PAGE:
We truly had a wonderful time. The folks at Handsell are doing a special thing, and we hope to return next year to support their efforts. 

Wednesday, June 20, 2012

Photos from Claude Moore May Fair

We were happy to receive an email the other day from someone we met at the Claude Moore Market Fair in May (Hi, Dave!).  Dave is not only a great guy, but he had some amazing camera equipment with him at the fair.  Jeff joked with me about how often I was getting into photography discussions with folks who were visiting the's a good thing we weren't doing 1st person character interpretation!  Here are some of the photos Dave took and shared with us.  Enjoy!

Monday, June 18, 2012

Pretty in Pink

The other day, I was placing burlap bags on various parts of the garden as a weed-management technique.....there's nothing glamorous or beautiful about the job, but it certainly works well to control weeds.....when I suddenly glimpsed a vibrant pink color I'd never noticed before in the garden.  Some plant (if you know its name, please let me know!) from a flower arrangement years ago decided to bloom this year.   The color and lines just stopped me in my tracks -- they were so amazing and beautiful and I felt blessed to have noticed them.  I dropped the burlap and grabbed the camera:

Edited to add:  Many thanks to Mimi, my mother-in-law, who thinks that this is a Calla Lilly.  I'm not surprised she was able to identify the flower.  In fact, I think she probably gave us the flower arrangement that had the lilly in it, in the first place many years ago!  Thanks again!

Saturday, June 16, 2012

An Outdoor Grilling System At Home

If you recall, I mentioned that the last Claude Moore Market Fair became the "chicken hook" grilling demonstration in our family lore.  I talked and talked about the grilling system to the two thousand and some visitors, while Jeff forged all the components.   It was truly quite a set-up, with preparation hooks/stands for the skewers, tripods and rods for over the fire, and all the accompanying hooks and chains.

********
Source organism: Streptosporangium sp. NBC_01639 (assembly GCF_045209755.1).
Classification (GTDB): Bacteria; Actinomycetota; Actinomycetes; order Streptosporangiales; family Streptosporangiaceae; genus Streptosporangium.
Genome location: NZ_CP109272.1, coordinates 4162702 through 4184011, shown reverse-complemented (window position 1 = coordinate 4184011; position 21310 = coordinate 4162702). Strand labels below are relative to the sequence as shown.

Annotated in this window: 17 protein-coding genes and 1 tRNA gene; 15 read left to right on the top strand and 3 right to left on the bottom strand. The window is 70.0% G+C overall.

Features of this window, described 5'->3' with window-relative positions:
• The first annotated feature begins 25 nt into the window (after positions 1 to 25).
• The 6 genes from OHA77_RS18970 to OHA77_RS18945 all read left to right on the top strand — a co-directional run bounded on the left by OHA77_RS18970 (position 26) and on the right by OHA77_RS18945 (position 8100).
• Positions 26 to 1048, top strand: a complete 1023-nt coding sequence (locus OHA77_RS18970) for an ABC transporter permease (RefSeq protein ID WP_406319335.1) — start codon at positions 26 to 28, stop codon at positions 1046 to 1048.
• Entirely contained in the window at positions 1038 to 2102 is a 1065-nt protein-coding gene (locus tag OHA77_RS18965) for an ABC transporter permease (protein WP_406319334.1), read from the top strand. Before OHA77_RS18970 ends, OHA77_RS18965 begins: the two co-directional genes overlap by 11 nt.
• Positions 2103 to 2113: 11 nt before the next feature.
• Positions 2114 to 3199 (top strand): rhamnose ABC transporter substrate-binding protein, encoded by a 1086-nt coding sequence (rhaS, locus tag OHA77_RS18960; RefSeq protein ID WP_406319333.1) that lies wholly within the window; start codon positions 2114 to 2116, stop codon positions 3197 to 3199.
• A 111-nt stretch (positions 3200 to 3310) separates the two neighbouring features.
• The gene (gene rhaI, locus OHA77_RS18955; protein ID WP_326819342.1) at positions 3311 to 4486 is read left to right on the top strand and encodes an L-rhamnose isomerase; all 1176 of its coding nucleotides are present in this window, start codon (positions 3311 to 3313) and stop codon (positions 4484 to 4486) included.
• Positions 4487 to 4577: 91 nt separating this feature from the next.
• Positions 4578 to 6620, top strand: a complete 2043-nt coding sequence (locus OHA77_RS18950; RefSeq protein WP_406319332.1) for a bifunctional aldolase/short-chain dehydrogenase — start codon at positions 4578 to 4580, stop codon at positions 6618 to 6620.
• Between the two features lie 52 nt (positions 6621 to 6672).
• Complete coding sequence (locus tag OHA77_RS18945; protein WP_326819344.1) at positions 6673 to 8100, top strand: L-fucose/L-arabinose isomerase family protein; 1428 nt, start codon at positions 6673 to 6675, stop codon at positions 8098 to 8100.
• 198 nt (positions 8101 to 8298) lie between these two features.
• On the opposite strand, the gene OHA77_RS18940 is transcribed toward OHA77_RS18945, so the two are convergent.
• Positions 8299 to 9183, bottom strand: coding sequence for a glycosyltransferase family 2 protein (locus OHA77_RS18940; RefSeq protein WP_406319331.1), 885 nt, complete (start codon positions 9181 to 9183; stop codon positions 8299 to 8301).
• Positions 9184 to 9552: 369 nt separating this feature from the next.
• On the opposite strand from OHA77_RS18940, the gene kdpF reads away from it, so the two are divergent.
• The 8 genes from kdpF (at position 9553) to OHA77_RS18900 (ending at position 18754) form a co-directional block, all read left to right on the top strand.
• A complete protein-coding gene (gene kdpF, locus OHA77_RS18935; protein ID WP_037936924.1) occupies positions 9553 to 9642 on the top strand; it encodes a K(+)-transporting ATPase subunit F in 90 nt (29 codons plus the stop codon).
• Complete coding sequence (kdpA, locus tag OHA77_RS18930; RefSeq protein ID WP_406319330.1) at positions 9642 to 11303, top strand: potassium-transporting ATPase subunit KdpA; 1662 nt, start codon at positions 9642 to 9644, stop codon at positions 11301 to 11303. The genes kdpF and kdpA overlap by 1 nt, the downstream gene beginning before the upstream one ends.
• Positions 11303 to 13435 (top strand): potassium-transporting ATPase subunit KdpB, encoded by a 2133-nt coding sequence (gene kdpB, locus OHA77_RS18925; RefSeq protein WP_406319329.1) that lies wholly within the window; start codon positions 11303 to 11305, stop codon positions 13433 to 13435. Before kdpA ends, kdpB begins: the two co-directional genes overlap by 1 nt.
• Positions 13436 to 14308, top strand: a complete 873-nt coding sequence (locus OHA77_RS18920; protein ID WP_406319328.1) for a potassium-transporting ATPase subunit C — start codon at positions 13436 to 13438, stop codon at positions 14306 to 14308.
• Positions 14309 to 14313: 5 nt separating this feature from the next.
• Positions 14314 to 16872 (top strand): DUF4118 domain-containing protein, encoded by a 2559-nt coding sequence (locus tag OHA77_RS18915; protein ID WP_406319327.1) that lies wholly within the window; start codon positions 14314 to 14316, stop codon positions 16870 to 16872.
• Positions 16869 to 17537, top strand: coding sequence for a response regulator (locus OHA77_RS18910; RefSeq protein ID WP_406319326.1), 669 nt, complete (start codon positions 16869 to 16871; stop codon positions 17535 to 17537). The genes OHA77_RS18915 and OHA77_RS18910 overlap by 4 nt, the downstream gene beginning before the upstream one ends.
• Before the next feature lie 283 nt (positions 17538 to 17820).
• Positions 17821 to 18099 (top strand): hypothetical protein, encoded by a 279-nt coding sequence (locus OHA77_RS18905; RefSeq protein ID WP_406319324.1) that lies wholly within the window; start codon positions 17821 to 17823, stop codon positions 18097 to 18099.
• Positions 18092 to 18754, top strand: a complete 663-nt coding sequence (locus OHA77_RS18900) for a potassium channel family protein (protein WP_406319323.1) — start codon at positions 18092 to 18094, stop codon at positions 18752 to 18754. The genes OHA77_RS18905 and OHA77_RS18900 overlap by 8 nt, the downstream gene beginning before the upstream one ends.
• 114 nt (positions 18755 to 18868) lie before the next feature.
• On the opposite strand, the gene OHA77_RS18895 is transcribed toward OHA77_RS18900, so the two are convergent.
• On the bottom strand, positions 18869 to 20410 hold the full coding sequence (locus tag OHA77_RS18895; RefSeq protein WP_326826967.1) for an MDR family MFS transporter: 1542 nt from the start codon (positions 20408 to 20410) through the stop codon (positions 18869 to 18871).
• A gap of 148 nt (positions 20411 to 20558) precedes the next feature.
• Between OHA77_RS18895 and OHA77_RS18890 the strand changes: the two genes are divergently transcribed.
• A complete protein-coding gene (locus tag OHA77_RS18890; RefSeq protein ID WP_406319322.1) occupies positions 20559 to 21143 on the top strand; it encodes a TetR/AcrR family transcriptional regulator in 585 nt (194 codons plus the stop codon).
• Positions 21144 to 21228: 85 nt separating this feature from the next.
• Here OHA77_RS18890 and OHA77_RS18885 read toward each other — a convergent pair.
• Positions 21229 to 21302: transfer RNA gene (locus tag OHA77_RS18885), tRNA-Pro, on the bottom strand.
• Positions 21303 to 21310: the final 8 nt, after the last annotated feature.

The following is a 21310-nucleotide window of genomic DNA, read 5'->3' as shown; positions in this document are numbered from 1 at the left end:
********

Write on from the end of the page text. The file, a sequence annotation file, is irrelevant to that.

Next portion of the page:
We recently received a photo of the system now set up at its new home in Arizona.  Jeff might change a few things on it in the future, but it looks great so far!

Many thanks to Ginny and Dennis for the photo! What will the July Market Fair become known for?  Jeff has a Betty lamp on his list of things to make.....we'll see if that makes the cut for the demonstrations!

Wednesday, June 13, 2012

The Garden in Early Summer

A snapshot of our kitchen garden from the kids' tree house.

Our garden is going quite well this year, although I have seen recent evidence of mildew on the tomatoes which is rather concerning.  We've also gotten a LOT of volunteer plants, so we have a tomato jungle in various beds (the mildew is probably due to the crowded conditions where the volunteers popped up and I didn't remove them quickly enough), squash among the broccoli, and potatoes everywhere we missed them in last year's harvest. 

The potatoes are flowering and we're watching the garlic carefully as it seems to be getting ready to harvest earlier than usual. 

We've made our first batch of pesto from the basil, enjoyed early harvests of broccoli, chard, lettuce and spinach, and frozen all the peas for use this winter.  Oh, and the boys have already eaten the few strawberries that ripened on the new plants.

Space is an issue like always, so we need to find places for cucumbers, squash and beans.  I'd love to plant some broom corn for fun, but I need to find a spot for it -- maybe it is time for the garlic to clear out a space!  

Friday, June 8, 2012

Bottle Tree